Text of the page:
Jeff Duncan turns in 3,669th, last byline for The Times-Picayune/NOLA.com
Some blog posts are easier to write than others. This is one that is a bit more difficult.
Since the May 2 announcement that The Advocate won the city’s six-year newspaper war when it bought its 182-year-old rival, The Times-Picayune/Nola.com, New Orleanians knew the acquisition and needless duplication of job titles would cost several, familiar and respected journalists to lose their positions. That was cemented when details of the buyout included the sale of the T-P’s brand, web site, archives, and subscriber list, but not the employees. Nearly daily, writers have announced new gigs. A few managed to catch on with The Advocate, some have managed to find jobs in New Orleans, but many have followed opportunity out of state.
It seemed like many of the more recognizable sections, columnists and reporters on the T-P’s roster would have been seen as strong assets for their new bosses. Surprisingly, the food writers were let go. So to was columnist Jarvis DeBerry, who many found polarizing but wouldn’t miss his opinions or the chance to comment on them. Shockingly, the purge even made it to the Sports pages.
This morning, Jeff Duncan wrote his last column for The Times Picayune.
I can’t believe I just wrote that.
For the past 20 years, Duncan has been a ubiquitous presence on sidelines and in the locker rooms of the city’s biggest teams and sporting events. By his count, today’s report was his 3,669th byline for The Times-Picayune/Nola.com.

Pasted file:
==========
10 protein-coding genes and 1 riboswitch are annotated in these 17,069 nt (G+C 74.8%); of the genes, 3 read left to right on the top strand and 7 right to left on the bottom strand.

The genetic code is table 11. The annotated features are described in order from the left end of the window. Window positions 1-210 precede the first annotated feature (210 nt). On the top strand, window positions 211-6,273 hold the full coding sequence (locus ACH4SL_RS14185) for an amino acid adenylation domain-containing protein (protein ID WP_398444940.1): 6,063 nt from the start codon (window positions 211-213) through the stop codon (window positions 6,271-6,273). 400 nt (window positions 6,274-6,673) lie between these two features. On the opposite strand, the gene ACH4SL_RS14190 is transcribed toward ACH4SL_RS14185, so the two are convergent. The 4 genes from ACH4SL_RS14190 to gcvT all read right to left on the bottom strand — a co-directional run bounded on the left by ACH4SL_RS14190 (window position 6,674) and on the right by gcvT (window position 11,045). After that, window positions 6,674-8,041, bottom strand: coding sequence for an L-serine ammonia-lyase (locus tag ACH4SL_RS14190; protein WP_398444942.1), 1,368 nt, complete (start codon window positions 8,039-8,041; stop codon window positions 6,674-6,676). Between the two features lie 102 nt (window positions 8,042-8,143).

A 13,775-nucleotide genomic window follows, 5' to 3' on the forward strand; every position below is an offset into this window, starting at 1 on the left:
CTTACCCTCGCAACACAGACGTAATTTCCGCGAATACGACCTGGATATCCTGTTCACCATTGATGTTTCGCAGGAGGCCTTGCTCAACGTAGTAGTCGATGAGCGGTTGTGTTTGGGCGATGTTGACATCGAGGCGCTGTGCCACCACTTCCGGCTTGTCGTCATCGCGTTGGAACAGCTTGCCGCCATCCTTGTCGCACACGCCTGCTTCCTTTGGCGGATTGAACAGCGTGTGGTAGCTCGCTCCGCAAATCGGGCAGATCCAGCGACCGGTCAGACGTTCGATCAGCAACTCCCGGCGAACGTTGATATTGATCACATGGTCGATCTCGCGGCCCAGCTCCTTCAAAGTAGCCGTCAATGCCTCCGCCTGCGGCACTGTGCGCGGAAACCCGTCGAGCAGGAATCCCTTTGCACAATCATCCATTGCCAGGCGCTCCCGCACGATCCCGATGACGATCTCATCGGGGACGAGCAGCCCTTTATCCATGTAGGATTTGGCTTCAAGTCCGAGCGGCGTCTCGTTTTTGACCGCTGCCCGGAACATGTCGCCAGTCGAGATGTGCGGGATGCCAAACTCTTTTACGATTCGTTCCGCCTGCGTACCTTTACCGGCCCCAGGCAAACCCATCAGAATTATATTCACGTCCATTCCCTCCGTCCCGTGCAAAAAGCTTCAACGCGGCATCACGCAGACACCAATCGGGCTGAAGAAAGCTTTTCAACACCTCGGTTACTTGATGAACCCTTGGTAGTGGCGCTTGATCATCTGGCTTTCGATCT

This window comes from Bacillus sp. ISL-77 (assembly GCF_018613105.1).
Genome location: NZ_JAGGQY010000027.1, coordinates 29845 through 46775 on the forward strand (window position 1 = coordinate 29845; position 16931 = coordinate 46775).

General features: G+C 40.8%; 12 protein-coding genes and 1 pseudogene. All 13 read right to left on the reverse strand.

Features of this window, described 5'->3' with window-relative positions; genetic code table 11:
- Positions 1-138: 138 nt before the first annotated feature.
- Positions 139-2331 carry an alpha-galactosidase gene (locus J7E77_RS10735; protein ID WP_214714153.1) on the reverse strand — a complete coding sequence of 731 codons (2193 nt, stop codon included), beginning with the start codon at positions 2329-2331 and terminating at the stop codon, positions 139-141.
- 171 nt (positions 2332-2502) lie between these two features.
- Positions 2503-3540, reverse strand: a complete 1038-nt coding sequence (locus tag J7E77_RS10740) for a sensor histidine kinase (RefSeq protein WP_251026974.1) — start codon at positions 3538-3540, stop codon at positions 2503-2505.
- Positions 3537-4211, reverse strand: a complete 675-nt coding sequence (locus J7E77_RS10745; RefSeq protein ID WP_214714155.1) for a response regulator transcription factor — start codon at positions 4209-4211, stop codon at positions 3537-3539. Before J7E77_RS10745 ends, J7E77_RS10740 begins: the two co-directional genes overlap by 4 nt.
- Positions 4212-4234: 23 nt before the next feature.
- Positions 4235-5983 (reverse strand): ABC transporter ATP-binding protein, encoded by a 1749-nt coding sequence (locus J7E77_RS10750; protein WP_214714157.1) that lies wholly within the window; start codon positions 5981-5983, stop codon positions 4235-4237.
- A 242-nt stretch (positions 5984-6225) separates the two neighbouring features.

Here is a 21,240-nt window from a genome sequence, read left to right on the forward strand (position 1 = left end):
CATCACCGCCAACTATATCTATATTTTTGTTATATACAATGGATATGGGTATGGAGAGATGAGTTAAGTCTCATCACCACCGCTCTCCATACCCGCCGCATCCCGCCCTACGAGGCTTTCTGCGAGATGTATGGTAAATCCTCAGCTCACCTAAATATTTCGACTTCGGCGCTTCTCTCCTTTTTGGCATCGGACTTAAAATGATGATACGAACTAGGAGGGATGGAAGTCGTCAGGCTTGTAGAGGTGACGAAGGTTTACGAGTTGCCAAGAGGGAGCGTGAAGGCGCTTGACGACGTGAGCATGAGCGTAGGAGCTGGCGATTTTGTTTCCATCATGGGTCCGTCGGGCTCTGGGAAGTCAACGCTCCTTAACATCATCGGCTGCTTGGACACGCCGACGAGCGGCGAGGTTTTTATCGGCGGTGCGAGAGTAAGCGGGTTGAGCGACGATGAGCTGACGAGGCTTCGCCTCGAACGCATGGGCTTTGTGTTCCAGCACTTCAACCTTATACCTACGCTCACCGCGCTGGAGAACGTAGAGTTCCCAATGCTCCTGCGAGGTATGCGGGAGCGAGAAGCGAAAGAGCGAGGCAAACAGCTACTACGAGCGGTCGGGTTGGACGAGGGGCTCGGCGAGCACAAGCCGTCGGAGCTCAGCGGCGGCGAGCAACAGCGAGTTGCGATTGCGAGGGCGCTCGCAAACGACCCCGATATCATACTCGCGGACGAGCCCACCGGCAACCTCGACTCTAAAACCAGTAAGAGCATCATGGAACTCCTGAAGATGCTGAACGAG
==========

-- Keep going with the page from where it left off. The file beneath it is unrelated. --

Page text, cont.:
While we are technically competitors, New Orleans sports writers share a friendly, collegial bond. “Dunc,” as he was affectionately known, was admired by all. He was a dogged reporter and offered keen insight as a columnist. He covered the highs of the Saints Super Bowl victory in 2009 and, pulled off the sports desk to cover breaking news, the lows of the city’s recovery from Hurricane Katrina.
When the T-P’s legendary sports writer and editor Peter Finney retired, Duncan became the organization’s sports section standard-bearer. His post-game reports and ruminations became must-reads for New Orleans’ die-hard sports fans.
Sure, there were times when he missed the mark – but those were few and far in between. And he wasn’t always kind to those he covered – but that wasn’t his job. Much like an umpire, Dunc had to call things like he saw them. The vast majority of the time, he was right.
Over the last decade, the media landscape has moved forward like no time previously. As local newspapers have seen reduced readership, local sports journalism kept an audience and, more importantly, advertising revenue flowing.
I have no doubt that the Advocate will provide great sports coverage. But I can’t help but feel that fans of New Orleans sports will not be as well served without Duncan’s byline at the top of the page.
Unlike other reporters who have been let go, Duncan has not announced plans for his future. A one newspaper town, once again, I don’t know how often we’ll get to see his work if he stays in New Orleans. Maybe The Advocate will second guess their decision not to bring him onboard. Maybe he’ll dip his toe into broadcast journalism and end up in front of a camera. Maybe he’ll end up in another city covering other teams for another newspaper.
I don’t know.
I don’t know if he knows.
But I do know that New Orleans sports fans will not be better served without Duncan’s input. Any media organization would be wise to sign him. Hopefully he’s back on the field by the start of football season.